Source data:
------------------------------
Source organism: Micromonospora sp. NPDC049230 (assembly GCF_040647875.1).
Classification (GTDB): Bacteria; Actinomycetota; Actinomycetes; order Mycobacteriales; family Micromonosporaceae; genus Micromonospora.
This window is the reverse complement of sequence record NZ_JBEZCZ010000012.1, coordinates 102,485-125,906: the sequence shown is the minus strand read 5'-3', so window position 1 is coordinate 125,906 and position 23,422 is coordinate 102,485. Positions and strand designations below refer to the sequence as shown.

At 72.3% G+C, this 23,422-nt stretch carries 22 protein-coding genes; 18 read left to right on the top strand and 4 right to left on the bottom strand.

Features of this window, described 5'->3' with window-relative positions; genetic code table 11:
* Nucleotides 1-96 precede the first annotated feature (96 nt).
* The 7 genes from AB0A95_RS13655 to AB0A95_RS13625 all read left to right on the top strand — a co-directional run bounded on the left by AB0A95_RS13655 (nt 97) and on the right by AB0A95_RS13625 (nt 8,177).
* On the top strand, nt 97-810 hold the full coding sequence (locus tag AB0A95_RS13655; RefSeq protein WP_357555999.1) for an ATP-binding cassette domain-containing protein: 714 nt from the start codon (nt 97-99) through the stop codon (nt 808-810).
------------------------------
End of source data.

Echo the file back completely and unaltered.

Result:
Source organism: Micromonospora sp. NPDC049230 (assembly GCF_040647875.1).
Classification (GTDB): Bacteria; Actinomycetota; Actinomycetes; order Mycobacteriales; family Micromonosporaceae; genus Micromonospora.
This window is the reverse complement of sequence record NZ_JBEZCZ010000012.1, coordinates 102,485-125,906: the sequence shown is the minus strand read 5'-3', so window position 1 is coordinate 125,906 and position 23,422 is coordinate 102,485. Positions and strand designations below refer to the sequence as shown.

At 72.3% G+C, this 23,422-nt stretch carries 22 protein-coding genes; 18 read left to right on the top strand and 4 right to left on the bottom strand.

Features of this window, described 5'->3' with window-relative positions; genetic code table 11:
* Nucleotides 1-96 precede the first annotated feature (96 nt).
* The 7 genes from AB0A95_RS13655 to AB0A95_RS13625 all read left to right on the top strand — a co-directional run bounded on the left by AB0A95_RS13655 (nt 97) and on the right by AB0A95_RS13625 (nt 8,177).
* On the top strand, nt 97-810 hold the full coding sequence (locus tag AB0A95_RS13655; RefSeq protein WP_357555999.1) for an ATP-binding cassette domain-containing protein: 714 nt from the start codon (nt 97-99) through the stop codon (nt 808-810).